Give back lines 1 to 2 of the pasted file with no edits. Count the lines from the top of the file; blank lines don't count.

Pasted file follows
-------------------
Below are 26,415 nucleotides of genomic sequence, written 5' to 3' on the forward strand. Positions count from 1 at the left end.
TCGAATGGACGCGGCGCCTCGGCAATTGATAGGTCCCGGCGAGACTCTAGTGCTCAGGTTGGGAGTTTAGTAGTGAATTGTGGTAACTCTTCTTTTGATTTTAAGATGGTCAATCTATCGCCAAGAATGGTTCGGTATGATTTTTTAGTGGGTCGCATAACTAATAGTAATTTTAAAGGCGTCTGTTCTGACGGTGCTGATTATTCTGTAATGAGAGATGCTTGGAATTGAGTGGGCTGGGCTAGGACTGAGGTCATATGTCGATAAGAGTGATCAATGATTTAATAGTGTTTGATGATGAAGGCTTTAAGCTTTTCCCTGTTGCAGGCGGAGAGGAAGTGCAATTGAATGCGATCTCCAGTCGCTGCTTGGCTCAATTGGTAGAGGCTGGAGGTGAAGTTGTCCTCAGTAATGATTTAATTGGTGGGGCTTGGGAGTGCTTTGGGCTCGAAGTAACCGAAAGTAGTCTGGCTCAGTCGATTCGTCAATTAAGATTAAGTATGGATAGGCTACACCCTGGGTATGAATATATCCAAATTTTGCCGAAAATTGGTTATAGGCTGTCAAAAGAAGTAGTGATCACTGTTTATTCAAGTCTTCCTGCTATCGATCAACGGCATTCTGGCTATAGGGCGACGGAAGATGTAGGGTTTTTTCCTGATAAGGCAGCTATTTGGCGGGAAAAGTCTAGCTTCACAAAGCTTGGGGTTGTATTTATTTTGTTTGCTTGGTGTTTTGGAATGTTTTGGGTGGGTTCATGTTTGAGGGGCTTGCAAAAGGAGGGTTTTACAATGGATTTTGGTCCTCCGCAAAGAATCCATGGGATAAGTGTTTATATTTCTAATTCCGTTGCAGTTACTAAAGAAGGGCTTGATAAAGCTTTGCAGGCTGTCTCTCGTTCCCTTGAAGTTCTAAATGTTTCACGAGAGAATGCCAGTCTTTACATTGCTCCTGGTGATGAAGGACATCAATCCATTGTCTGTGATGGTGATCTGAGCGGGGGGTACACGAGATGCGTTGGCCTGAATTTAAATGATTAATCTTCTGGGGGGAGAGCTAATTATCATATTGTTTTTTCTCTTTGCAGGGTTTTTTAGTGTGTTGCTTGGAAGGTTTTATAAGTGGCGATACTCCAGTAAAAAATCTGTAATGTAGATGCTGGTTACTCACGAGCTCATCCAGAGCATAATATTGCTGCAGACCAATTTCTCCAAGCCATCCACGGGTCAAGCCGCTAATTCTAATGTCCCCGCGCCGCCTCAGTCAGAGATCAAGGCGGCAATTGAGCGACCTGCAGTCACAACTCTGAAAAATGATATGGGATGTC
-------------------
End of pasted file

Below are 26,415 nucleotides of genomic sequence, written 5' to 3' on the forward strand. Positions count from 1 at the left end.
TCGAATGGACGCGGCGCCTCGGCAATTGATAGGTCCCGGCGAGACTCTAGTGCTCAGGTTGGGAGTTTAGTAGTGAATTGTGGTAACTCTTCTTTTGATTTTAAGATGGTCAATCTATCGCCAAGAATGGTTCGGTATGATTTTTTAGTGGGTCGCATAACTAATAGTAATTTTAAAGGCGTCTGTTCTGACGGTGCTGATTATTCTGTAATGAGAGATGCTTGGAATTGAGTGGGCTGGGCTAGGACTGAGGTCATATGTCGATAAGAGTGATCAATGATTTAATAGTGTTTGATGATGAAGGCTTTAAGCTTTTCCCTGTTGCAGGCGGAGAGGAAGTGCAATTGAATGCGATCTCCAGTCGCTGCTTGGCTCAATTGGTAGAGGCTGGAGGTGAAGTTGTCCTCAGTAATGATTTAATTGGTGGGGCTTGGGAGTGCTTTGGGCTCGAAGTAACCGAAAGTAGTCTGGCTCAGTCGATTCGTCAATTAAGATTAAGTATGGATAGGCTACACCCTGGGTATGAATATATCCAAATTTTGCCGAAAATTGGTTATAGGCTGTCAAAAGAAGTAGTGATCACTGTTTATTCAAGTCTTCCTGCTATCGATCAACGGCATTCTGGCTATAGGGCGACGGAAGATGTAGGGTTTTTTCCTGATAAGGCAGCTATTTGGCGGGAAAAGTCTAGCTTCACAAAGCTTGGGGTTGTATTTATTTTGTTTGCTTGGTGTTTTGGAATGTTTTGGGTGGGTTCATGTTTGAGGGGCTTGCAAAAGGAGGGTTTTACAATGGATTTTGGTCCTCCGCAAAGAATCCATGGGATAAGTGTTTATATTTCTAATTCCGTTGCAGTTACTAAAGAAGGGCTTGATAAAGCTTTGCAGGCTGTCTCTCGTTCCCTTGAAGTTCTAAATGTTTCACGAGAGAATGCCAGTCTTTACATTGCTCCTGGTGATGAAGGACATCAATCCATTGTCTGTGATGGTGATCTGAGCGGGGGGTACACGAGATGCGTTGGCCTGAATTTAAATGATTAATCTTCTGGGGGGAGAGCTAATTATCATATTGTTTTTTCTCTTTGCAGGGTTTTTTAGTGTGTTGCTTGGAAGGTTTTATAAGTGGCGATACTCCAGTAAAAAATCTGTAATGTAGATGCTGGTTACTCACGAGCTCATCCAGAGCATAATATTGCTGCAGACCAATTTCTCCAAGCCATCCACGGGTCAAGCCGCTAATTCTAATGTCCCCGCGCCGCCTCAGTCAGAGATCAAGGCGGCAATTGAGCGACCTGCAGTCACAACTCTGAAAAATGATATGGGATGTC